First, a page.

“The renewed focus on allegations of human rights abuses in ‘mother and baby homes’ also highlights some significant gaps in how Ireland has dealt with past institutional abuse, despite a number of previous investigations and reports. The Irish government must now reflect on what other gaps remain, and ensure they are addressed promptly and effectively,” said Colm O’Gorman.
The discovery of the remains of up to 796 babies and children who died at a former ‘mother and baby home’ in Tuam, Co Galway, prompted the Irish government to announce on 10 June 2014 that it would launch a Commission of Investigation to look into allegations of human rights abuses at such ‘homes’ across Ireland. ‘Homes’ like the one in Tuam were funded by the State and operated by religious orders from the 1920s to the up to the beginning of the 1990s, a time when bearing a child outside marriage carried significant social stigma.
Amnesty International urges that the Commission of Investigation into the ‘mother and baby homes’ be mandated with the powers and authority to gather all information it considers relevant, including the power to compel the production of information and the attendance of persons as and when necessary. It should be able to determine whether any human rights abuses occurred, and, if so, identify the victims insofar as possible. It should analyse factors contributing to any human rights abuses unveiled – including, but not limited to, institutional structures, and policies and practices – and the role of the State and other institutions, by action or omission, in their commission. The Commission of Investigation must have the mandate to formulate effective recommendations for providing full reparation to the victims, including their families, for any human rights abuses found.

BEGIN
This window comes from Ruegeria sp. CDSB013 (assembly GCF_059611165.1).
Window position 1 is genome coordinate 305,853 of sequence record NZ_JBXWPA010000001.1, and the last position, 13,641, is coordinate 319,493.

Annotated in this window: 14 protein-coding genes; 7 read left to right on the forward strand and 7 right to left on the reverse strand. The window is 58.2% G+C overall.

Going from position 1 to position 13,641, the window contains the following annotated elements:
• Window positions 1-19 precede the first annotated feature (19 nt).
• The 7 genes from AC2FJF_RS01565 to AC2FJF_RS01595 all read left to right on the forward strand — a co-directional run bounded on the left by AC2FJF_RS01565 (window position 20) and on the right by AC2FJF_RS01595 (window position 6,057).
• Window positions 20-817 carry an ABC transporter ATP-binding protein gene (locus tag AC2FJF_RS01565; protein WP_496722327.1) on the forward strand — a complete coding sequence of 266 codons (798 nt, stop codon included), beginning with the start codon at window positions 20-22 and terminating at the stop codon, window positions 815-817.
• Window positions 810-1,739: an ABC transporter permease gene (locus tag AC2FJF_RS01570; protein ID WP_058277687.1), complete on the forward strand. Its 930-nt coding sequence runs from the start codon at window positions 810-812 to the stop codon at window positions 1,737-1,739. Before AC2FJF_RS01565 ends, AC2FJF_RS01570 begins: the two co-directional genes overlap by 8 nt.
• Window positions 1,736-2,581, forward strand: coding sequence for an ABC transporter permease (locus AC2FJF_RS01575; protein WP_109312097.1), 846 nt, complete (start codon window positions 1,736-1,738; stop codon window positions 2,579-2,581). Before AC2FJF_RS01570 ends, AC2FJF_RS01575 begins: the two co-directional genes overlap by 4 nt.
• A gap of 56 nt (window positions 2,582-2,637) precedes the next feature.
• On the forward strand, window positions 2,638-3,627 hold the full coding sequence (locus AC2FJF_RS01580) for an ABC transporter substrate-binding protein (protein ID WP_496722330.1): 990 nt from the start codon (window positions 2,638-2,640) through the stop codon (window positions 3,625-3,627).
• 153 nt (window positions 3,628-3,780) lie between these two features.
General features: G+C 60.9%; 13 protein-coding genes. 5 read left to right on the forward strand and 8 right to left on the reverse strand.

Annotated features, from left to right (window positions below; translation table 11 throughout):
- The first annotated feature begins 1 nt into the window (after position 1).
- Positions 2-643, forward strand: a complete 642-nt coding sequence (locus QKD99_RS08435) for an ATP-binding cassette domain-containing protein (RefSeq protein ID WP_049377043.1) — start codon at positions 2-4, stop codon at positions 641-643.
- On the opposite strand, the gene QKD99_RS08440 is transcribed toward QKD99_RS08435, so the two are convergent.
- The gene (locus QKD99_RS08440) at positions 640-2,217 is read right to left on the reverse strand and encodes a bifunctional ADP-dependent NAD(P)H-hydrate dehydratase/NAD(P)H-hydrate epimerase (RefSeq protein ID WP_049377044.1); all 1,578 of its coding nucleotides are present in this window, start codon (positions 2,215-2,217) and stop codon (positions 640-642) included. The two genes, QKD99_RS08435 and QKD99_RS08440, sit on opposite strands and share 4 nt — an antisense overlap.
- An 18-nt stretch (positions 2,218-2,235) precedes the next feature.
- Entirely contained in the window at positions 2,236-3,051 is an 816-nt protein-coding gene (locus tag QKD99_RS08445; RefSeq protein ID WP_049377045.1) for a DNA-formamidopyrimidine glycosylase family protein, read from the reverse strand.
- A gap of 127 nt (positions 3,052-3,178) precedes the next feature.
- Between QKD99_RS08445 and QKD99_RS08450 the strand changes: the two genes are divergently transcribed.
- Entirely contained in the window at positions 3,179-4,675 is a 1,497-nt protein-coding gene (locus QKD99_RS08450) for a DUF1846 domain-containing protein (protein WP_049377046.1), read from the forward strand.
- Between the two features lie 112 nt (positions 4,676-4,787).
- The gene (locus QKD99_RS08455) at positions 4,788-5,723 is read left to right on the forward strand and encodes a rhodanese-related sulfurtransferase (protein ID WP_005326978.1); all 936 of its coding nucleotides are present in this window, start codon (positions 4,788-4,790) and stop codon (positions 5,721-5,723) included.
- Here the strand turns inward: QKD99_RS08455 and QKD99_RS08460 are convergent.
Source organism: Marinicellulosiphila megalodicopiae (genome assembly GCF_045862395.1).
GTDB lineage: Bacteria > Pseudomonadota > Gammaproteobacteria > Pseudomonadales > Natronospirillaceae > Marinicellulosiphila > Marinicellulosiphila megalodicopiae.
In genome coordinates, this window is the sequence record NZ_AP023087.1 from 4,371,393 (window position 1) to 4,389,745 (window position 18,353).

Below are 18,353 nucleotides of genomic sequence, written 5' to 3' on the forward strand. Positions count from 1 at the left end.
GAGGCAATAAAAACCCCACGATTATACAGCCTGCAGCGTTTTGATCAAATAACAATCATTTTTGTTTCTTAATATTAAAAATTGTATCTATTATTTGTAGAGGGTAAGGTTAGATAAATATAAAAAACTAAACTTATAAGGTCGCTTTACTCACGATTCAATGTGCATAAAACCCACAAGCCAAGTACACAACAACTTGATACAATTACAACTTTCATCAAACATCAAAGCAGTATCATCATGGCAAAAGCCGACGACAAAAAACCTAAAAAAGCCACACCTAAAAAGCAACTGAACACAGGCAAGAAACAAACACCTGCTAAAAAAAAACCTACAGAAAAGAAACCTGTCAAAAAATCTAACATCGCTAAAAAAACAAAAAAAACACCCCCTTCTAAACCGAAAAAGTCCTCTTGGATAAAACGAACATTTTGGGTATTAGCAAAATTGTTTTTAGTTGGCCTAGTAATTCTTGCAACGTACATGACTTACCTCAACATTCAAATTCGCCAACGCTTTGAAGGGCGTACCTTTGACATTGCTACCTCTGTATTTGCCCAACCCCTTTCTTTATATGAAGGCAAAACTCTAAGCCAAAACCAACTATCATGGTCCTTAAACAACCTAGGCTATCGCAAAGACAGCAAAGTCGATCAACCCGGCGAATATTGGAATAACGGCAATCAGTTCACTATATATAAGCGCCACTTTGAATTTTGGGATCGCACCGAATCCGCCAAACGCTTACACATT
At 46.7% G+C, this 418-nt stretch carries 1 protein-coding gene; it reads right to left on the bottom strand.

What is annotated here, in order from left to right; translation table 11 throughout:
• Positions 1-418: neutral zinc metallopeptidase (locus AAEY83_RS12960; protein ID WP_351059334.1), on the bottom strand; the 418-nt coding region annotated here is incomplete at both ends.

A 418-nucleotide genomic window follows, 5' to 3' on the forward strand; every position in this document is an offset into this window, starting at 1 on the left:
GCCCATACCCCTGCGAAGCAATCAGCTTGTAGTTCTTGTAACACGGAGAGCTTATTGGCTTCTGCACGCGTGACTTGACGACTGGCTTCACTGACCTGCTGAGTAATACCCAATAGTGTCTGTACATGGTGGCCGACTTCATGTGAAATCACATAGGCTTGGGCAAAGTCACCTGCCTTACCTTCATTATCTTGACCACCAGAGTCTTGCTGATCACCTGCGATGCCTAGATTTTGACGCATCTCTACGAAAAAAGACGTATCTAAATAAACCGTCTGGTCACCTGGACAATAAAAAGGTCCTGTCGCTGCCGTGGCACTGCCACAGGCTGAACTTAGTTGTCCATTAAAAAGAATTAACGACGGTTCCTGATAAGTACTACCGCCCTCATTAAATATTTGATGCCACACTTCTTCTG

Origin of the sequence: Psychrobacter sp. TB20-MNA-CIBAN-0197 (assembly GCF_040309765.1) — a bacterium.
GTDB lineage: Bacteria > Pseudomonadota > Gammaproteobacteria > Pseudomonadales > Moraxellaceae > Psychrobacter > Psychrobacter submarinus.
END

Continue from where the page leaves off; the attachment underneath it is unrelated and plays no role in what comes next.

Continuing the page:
The Commission of Investigation should enjoy financial, administrative and operational autonomy. It should receive sufficient resources, including support from a sufficient number of experienced, trained and skilled staff. It should also have access to impartial, expert legal counsel. As a matter of principle, all aspects of its work should be transparent and made public, subject to the confidentiality required to protect the rights of individual victims, witnesses and others. Victims should be able to participate effectively in the Commission’s investigations and be consulted on key issues where their interests are affected. They should be treated with respect for their dignity and with humanity.
Amnesty International has criticized the Irish government for its failure to establish a prompt, thorough and independent investigation into human rights abuses in the Magdalene Laundries as recommended by the UN Committee Against Torture in 2011.
On 5 February 2013, a government-mandated Inter-Departmental Committee published a report to “clarify any State interaction with the Magdalene Laundries”. However, it did not investigate numerous allegations of human rights abuses and did not result in adequate standards of truth, justice and reparations. Its findings are contradicted by the direct testimony of many survivors about the range of abuses, including inhuman and degrading treatment, arbitrary detention and forced labour, experienced by many women and girls in these institutions.